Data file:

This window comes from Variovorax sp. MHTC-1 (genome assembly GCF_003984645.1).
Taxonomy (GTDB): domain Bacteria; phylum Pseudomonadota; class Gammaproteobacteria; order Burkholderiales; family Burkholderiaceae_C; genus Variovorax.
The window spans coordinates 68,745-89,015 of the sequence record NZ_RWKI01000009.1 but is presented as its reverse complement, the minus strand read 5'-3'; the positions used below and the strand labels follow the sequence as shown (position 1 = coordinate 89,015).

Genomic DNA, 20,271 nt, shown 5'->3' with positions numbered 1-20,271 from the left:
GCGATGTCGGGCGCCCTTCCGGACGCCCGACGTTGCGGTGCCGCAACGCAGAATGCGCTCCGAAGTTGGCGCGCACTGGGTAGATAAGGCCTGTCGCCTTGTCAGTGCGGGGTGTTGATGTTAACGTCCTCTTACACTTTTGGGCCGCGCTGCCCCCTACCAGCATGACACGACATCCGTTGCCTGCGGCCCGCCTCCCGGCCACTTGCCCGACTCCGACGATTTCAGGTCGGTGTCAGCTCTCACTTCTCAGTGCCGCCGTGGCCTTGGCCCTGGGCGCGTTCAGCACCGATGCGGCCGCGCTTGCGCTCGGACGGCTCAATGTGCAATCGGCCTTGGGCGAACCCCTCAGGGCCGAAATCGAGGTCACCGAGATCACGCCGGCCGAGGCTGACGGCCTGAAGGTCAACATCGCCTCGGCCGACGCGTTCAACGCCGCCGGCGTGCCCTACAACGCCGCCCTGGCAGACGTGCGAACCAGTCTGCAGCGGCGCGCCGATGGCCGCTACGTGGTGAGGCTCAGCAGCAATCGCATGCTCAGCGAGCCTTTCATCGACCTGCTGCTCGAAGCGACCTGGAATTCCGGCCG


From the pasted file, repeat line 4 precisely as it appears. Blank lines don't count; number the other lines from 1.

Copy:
Genomic DNA, 20,271 nt, shown 5'->3' with positions numbered 1-20,271 from the left: